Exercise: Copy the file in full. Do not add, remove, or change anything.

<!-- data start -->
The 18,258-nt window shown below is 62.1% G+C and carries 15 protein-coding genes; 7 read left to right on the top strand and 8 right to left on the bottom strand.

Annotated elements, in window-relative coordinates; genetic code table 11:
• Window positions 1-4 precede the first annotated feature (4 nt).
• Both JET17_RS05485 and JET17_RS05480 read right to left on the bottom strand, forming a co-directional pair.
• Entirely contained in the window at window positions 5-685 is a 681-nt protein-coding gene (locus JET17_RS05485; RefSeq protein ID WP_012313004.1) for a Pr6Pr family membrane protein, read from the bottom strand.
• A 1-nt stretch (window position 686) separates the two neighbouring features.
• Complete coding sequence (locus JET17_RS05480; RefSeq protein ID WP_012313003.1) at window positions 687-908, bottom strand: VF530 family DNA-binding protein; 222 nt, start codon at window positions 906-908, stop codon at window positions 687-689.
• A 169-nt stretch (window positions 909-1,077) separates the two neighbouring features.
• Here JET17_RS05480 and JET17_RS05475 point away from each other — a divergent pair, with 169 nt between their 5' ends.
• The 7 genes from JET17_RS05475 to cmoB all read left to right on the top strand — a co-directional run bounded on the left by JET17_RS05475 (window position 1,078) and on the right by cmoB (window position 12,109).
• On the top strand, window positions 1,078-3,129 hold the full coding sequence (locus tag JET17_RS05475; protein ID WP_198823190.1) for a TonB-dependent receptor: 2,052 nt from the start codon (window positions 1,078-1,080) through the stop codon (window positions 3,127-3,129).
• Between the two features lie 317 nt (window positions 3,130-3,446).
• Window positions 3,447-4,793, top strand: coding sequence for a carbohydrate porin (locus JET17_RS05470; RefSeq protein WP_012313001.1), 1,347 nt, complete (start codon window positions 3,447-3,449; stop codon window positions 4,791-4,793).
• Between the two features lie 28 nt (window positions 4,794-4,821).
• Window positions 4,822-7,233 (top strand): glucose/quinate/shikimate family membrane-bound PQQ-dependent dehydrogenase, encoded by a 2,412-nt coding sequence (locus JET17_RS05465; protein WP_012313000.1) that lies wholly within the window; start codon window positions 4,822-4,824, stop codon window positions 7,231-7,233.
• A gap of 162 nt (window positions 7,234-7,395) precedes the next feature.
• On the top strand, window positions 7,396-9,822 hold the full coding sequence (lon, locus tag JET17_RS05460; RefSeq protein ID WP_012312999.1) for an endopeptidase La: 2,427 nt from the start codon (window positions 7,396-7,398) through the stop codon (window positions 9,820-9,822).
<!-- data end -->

The 18,258-nt window shown below is 62.1% G+C and carries 15 protein-coding genes; 7 read left to right on the top strand and 8 right to left on the bottom strand.

Annotated elements, in window-relative coordinates; genetic code table 11:
• Window positions 1-4 precede the first annotated feature (4 nt).
• Both JET17_RS05485 and JET17_RS05480 read right to left on the bottom strand, forming a co-directional pair.
• Entirely contained in the window at window positions 5-685 is a 681-nt protein-coding gene (locus JET17_RS05485; RefSeq protein ID WP_012313004.1) for a Pr6Pr family membrane protein, read from the bottom strand.
• A 1-nt stretch (window position 686) separates the two neighbouring features.
• Complete coding sequence (locus JET17_RS05480; RefSeq protein ID WP_012313003.1) at window positions 687-908, bottom strand: VF530 family DNA-binding protein; 222 nt, start codon at window positions 906-908, stop codon at window positions 687-689.
• A 169-nt stretch (window positions 909-1,077) separates the two neighbouring features.
• Here JET17_RS05480 and JET17_RS05475 point away from each other — a divergent pair, with 169 nt between their 5' ends.
• The 7 genes from JET17_RS05475 to cmoB all read left to right on the top strand — a co-directional run bounded on the left by JET17_RS05475 (window position 1,078) and on the right by cmoB (window position 12,109).
• On the top strand, window positions 1,078-3,129 hold the full coding sequence (locus tag JET17_RS05475; protein ID WP_198823190.1) for a TonB-dependent receptor: 2,052 nt from the start codon (window positions 1,078-1,080) through the stop codon (window positions 3,127-3,129).
• Between the two features lie 317 nt (window positions 3,130-3,446).
• Window positions 3,447-4,793, top strand: coding sequence for a carbohydrate porin (locus JET17_RS05470; RefSeq protein WP_012313001.1), 1,347 nt, complete (start codon window positions 3,447-3,449; stop codon window positions 4,791-4,793).
• Between the two features lie 28 nt (window positions 4,794-4,821).
• Window positions 4,822-7,233 (top strand): glucose/quinate/shikimate family membrane-bound PQQ-dependent dehydrogenase, encoded by a 2,412-nt coding sequence (locus JET17_RS05465; protein WP_012313000.1) that lies wholly within the window; start codon window positions 4,822-4,824, stop codon window positions 7,231-7,233.
• A gap of 162 nt (window positions 7,234-7,395) precedes the next feature.
• On the top strand, window positions 7,396-9,822 hold the full coding sequence (lon, locus tag JET17_RS05460; RefSeq protein ID WP_012312999.1) for an endopeptidase La: 2,427 nt from the start codon (window positions 7,396-7,398) through the stop codon (window positions 9,820-9,822).